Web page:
Today a new undercover investigation in to cruel practices on veal farms in Canada hits the mainstream media – the Toronto Star has this story on the front page of today’s paper, and tonight CTV’s W5 will air an investigative report. This is the latest in a string of mainstream media attention focusing on cruel practices that are considered “industry standard” on Canadian farms. Thanks to undercover investigations by Mercy For Animals Canada, a number of mainstream media outlets have run prime time/front page stories about the horrific ways in which farmed animals are treated in this country.

The response from industry has been predictable, that these are “isolated incidents,” and yet mounting evidence pointing to the fact that this kind of behaviour is routine undermines this defence. Workers in this industry have come forward to share their stories, and their testimony makes it clear that there is a larger pattern at play here. In addition, these scenes captured by undercover cameras are strikingly similar to scenes uncovered by undercover investigators in other countries.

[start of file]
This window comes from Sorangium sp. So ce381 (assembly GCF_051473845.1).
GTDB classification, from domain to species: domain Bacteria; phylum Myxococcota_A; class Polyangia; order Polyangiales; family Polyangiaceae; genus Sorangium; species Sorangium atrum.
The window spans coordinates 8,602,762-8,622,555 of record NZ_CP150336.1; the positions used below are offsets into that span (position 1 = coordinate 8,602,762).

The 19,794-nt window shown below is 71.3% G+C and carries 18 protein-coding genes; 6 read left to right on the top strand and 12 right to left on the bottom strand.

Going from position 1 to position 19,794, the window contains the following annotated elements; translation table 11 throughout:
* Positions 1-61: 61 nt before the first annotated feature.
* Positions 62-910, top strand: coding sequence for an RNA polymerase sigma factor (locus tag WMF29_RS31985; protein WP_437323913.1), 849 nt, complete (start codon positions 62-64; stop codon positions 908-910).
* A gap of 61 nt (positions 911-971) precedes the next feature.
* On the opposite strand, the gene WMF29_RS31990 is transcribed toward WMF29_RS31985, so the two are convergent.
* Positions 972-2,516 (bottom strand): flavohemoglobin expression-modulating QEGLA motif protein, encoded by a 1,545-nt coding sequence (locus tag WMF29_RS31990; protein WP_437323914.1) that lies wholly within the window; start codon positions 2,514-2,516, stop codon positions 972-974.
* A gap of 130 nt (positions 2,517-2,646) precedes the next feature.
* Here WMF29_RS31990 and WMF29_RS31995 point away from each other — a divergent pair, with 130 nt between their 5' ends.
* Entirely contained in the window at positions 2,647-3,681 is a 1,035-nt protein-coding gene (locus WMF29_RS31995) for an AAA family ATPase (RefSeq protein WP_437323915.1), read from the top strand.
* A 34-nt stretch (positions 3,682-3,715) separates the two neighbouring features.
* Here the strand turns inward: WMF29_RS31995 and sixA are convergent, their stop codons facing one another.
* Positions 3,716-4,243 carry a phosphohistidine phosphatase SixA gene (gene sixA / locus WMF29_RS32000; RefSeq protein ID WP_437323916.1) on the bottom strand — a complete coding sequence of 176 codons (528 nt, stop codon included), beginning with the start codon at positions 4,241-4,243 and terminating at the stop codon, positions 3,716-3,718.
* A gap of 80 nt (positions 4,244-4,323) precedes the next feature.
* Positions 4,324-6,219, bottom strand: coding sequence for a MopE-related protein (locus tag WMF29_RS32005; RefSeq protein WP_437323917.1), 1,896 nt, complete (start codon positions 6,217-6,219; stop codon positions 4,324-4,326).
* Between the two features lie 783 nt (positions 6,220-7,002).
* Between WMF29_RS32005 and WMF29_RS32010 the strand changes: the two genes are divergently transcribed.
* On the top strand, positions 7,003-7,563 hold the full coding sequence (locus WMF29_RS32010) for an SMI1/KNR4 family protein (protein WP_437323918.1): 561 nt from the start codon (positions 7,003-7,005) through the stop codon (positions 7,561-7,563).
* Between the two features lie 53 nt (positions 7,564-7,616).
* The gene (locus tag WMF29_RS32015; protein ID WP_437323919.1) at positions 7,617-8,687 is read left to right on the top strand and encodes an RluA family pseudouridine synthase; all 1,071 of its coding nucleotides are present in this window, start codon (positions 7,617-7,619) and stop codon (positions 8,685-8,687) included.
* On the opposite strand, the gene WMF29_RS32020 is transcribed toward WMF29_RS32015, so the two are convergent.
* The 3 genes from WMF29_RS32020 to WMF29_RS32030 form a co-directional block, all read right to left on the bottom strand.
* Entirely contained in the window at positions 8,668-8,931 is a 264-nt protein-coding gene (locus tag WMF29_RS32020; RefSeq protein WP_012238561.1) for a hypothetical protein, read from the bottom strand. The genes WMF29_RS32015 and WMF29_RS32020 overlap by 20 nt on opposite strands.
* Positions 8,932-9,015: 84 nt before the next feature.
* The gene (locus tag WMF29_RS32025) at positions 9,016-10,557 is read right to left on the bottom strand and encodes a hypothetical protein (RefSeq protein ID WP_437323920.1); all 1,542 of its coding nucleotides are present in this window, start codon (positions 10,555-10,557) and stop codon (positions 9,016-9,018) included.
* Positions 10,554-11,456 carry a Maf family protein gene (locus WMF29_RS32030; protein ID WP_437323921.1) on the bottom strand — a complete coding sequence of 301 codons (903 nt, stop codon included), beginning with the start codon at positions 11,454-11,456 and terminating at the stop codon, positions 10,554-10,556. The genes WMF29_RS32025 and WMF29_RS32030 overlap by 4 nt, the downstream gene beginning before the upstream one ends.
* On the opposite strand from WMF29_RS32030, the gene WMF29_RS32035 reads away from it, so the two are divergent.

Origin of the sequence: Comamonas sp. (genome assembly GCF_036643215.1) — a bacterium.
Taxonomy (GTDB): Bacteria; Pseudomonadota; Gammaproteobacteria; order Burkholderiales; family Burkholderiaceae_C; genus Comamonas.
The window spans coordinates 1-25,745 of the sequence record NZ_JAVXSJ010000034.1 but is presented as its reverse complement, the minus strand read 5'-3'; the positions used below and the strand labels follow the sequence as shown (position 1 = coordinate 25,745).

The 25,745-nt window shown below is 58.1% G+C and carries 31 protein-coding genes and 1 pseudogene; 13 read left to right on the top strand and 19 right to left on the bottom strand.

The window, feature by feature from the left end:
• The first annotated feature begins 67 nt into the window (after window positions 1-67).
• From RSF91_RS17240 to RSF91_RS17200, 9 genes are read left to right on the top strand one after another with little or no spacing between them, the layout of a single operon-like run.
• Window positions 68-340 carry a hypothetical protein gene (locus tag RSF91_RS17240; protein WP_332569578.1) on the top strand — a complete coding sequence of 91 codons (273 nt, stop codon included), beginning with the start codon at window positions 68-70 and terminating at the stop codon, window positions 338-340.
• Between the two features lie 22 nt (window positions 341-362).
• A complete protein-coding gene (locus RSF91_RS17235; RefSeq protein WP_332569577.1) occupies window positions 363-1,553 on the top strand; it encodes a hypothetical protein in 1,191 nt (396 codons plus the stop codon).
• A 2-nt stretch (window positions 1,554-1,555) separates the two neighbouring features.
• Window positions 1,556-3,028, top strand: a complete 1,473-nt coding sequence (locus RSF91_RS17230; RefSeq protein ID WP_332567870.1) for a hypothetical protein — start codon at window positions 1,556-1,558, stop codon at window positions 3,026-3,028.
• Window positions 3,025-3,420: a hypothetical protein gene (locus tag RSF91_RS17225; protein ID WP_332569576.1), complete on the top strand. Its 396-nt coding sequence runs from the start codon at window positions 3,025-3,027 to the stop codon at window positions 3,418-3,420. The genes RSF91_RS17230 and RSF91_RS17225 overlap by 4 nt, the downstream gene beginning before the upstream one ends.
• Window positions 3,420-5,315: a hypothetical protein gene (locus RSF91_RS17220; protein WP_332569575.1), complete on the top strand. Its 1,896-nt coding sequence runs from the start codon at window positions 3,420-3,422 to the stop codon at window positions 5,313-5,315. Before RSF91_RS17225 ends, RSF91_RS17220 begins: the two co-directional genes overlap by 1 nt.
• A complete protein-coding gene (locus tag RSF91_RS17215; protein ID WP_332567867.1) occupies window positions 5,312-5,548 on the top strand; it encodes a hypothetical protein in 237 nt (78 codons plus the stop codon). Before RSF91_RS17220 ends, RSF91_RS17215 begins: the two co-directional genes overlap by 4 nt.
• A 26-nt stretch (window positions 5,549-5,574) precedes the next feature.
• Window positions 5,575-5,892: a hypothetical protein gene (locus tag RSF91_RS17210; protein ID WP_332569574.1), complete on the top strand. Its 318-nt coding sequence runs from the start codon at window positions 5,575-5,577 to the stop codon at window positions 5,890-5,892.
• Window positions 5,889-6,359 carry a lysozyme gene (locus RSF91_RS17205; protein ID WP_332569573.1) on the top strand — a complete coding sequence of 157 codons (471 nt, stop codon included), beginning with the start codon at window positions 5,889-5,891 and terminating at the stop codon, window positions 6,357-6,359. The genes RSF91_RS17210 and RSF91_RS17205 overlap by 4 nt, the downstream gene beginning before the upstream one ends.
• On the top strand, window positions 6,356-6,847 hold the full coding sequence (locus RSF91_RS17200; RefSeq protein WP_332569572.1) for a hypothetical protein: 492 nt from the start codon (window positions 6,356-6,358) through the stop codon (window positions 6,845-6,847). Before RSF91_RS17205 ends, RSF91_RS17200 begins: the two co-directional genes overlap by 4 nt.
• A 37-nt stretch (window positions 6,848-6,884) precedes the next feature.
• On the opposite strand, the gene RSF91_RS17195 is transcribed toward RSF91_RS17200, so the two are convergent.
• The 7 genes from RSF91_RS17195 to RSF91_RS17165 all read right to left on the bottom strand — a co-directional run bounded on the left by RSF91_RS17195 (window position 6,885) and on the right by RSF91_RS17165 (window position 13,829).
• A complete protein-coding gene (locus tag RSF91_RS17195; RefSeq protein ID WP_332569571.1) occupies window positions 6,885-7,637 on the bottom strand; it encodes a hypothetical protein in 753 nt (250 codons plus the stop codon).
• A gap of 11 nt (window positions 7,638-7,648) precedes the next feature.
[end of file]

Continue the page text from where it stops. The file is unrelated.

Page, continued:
The footage obtained through these investigations is, undoubtedly, disturbing. It is hard to look at, and many people don’t want to watch it. “Don’t show me that,” they say, “I can’t stand to look at it.” These abuses take place out of sight and, as the industry hopes, out of mind. This is precisely why film footage and photographs taken during these undercover investigations is so important – they make visible what is otherwise culturally invisible. This also speaks to the important role that visual culture plays in activist efforts. There is a long history of activists using imagery in this way, a history that dates back to the 19th century.